Ever since my father developed Alzheimer’s disease, I have become more aware of and sensitive to memory loss jokes, particularly the use of the #alzheimers hashtag on Twitter.

#ThatOneKidInClass who always raises his/her hand but ALWAYS forgets what he/she was about to say #alzheimers – @ChrisAteTheSun

Cuddles and hugs are very different. I think I’ve said this before #alzheimers – @RachelGall

@rosspalmerr Did you forget to finish that tweet? #Alzheimers – @caledavies

I guess the above tweets are no different from my nonchalant comment that my friend who lost 90 pounds now looks like a cancer patient or desire that Fuego, my next-door neighbor’s loud obnoxious dog, choke on a jalapeño. No ill will is intended, but caution should be exercised when dispensing such statements.

For example, my big sister Timber and I lived together in college. One afternoon our hallmate brought her mother by our dorm room to meet us. After the momentum of small talk fizzled, I encouraged Timber to break the ice.

“Ooo, Timber, do your impression of Arnie from What’s Eating Gilbert Grape for Mrs. Berry.”

Note: Leonardo DiCaprio portrays Arnie, a mentally disabled teenager. In the beginning of the movie, Arnie finds a grasshopper in the front yard and smashes it in the door of the mailbox. In the next shot Arnie’s older brother Gilbert consoles him because he didn’t mean to kill the grasshopper. See the video below.

“Bobbin. No.”

“Please! It’s so funny!”

“Ugh. Fine.”

Timber closed her eyes, clutched her forehead and sighed, fully transitioning into the role.

“Hurrrrr!” she fake sobbed, cupping her hands as if holding the pulverized insect. “HURRRRRR!” she continued, eyes bulging with horror. “HURRRRRRRRRRRR!” she screamed, lifting her hands into Mrs. Berry’s face.

I leaned back in my desk chair, howling and spanking my thighs.

“Yeah. My brother’s mentally handicapped,” Mrs. Berry said.

“Oh,” Timber cringed, unbucking her teeth.

“Well it was nice to meet you,” I offered a handshake.

Similarly, the other day my friend made what he believed to be an innocent statement about how he would prefer to die.

“I can’t tolerate any type of physical pain. I just want to get Alzheimer’s. I wouldn’t suffer — everyone around me would suffer instead.”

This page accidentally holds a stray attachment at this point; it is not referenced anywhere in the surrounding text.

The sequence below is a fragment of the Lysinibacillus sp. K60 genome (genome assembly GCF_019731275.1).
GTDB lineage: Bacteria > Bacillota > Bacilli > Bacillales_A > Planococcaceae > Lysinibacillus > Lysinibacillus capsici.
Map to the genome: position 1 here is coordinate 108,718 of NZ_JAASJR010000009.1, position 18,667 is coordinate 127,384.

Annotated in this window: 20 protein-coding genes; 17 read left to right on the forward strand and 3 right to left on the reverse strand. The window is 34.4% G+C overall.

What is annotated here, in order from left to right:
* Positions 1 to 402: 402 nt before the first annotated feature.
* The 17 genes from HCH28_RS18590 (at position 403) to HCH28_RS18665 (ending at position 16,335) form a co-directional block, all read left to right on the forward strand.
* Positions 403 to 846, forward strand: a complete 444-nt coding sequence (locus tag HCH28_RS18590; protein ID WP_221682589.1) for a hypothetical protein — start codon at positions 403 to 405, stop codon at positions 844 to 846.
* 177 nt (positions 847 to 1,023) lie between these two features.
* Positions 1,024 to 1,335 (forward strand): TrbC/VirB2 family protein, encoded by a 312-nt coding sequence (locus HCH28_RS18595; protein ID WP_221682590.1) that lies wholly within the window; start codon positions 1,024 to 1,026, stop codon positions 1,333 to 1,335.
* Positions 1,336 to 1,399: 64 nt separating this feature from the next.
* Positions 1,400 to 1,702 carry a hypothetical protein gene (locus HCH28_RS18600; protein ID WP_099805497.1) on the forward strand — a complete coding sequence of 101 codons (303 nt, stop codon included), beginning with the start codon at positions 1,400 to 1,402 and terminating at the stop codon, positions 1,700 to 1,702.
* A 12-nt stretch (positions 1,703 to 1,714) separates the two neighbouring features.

I forced a chuckle, knowing he wouldn’t want to experience the demoralization of slowly losing his independence and identity, or put his loved ones through the hell of watching him waste away.

I find it impossible to see humor in the above tweets or death preference – but Mrs. Berry probably felt the same way about Timber’s impersonation of Arnie.

Happiness didn’t make me cry.

November 25, 2012

I should have started taking an antidepressant and seeing a counselor at age 10; my mother sometimes laments not putting me on medication and in therapy when I was a child. I clearly have needed psychiatric treatment for multiple reasons, but the catalyst behind my finally seeking help was my father’s Alzheimer’s diagnosis and the realization that I can’t cope with his illness alone. Because I feared sobbing while Daddy walked me down the aisle at my wedding, my therapist and I focused on preparing for that dreaded moment—along with the disappointment that my friends and Ryan’s family never will meet my socially ingenius father but a compromised, introverted version instead. Also, when Daddy acts apathetic about my wedding, it wouldn’t be fair for me to take offense; I remind myself that a disease has taken over his brain. For example, when Daddy said he wasn’t interested in looking at my wedding pictures on Thanksgiving, I winced for a second and remembered Alzheimer’s was talking.

I attended my now sister-in-law Jennifer’s wedding in August, and watching her dance at the reception with her father and stepfather as well as listening to their toasts was hard. While her father twirled her and held her hand against his chest, I cried as privately as possible, knowing that Daddy wouldn’t be able to sway with me to a Beatles song or give a speech at my own nuptials. (The latter in particular would cause him too much stress.) My therapist suggested that when visiting Daddy at home, I ask him what he would say if he could speak at my wedding—but not to expect a fulfilling answer.